The New York Criminal Law Blog

New Assemblyman William Boyland Bribery Charges

Not one month after being acquitted of bribery and corruption, Assemblyman William Boyland is facing a whole new set of bribery charges.

What makes the William Boyland bribery charges so egregious is that he is alleged to have engaged in the illegal activity during his defense of the original bribery charges, reports the New York Post.

This week, federal authorities charged Boyland with soliciting more than $250,000 in bribes and accepting thousands of dollars in exchange for helping development projects go through in his district, reports the Post.

These new charges follow Boyland’s surprising acquittal earlier this month on a different set of bribery charges relating to no-show jobs in Brooklyn and Manhattan.

According to the Post, Boyland solicited bribes even after he was charged in the Manhattan case back in March. For example, over the summer, authorities say that Boyland solicited and accepted a stream of bribes from undercover FBI agents and was even recorded requesting a $250,000 bribe from another FBI undercover, reports the Post.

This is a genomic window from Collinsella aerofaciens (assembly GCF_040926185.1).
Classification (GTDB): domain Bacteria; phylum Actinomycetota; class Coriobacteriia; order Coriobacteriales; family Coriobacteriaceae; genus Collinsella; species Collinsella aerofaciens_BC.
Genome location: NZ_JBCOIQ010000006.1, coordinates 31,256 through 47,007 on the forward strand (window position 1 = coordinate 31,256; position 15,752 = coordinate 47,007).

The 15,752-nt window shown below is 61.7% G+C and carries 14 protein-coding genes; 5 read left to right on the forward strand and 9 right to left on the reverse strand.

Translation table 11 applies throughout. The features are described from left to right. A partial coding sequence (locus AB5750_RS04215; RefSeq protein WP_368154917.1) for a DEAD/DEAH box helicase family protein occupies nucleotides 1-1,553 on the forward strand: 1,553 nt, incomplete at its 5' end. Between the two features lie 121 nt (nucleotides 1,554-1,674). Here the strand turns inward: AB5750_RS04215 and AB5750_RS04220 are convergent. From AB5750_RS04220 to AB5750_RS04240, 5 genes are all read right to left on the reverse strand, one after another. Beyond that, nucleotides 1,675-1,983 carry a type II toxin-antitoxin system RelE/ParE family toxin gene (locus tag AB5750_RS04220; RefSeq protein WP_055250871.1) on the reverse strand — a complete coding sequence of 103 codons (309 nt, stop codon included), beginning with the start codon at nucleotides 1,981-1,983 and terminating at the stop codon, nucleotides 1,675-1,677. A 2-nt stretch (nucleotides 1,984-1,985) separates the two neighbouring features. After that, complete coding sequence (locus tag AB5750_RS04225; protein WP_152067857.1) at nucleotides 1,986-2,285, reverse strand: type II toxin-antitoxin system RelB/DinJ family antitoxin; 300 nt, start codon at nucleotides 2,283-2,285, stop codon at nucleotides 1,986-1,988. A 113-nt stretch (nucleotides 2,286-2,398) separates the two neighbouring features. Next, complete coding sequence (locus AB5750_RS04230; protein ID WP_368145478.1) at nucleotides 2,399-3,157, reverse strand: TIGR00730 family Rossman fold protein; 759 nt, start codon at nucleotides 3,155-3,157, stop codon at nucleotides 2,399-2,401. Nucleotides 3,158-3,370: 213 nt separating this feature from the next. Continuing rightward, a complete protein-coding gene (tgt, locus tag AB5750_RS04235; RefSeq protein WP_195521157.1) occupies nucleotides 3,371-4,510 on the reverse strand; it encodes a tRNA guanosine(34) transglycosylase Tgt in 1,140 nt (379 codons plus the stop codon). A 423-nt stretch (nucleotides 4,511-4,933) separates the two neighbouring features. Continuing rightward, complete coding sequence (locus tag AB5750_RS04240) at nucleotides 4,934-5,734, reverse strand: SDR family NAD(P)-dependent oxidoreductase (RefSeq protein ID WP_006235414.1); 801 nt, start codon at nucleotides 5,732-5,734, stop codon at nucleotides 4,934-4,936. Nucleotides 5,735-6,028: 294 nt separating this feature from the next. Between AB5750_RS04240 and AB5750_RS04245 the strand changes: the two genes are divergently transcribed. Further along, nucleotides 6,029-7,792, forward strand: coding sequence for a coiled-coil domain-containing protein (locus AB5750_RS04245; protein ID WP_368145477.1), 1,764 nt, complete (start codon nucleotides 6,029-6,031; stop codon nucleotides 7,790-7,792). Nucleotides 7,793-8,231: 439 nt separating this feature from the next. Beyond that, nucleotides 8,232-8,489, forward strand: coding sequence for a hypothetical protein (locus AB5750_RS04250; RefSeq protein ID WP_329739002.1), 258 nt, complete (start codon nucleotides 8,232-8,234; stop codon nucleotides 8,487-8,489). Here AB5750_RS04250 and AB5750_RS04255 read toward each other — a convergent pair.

Generally, bribes are considered misdemeanors in New York that usually carry a prison sentence of less than one year.

However, the stakes are raised when there is bribery involving a public official. In this case, bribery or receiving a bribe is considered a felony and someone convicted of the crime can face significant jail time.

The William Boyland bribery charges are significant as he is accused of abusing his position of public trust and accused of performing his illegal acts while under trial for a similar crime. If he’s convicted of the crime, he’s almost certainly going to jail.

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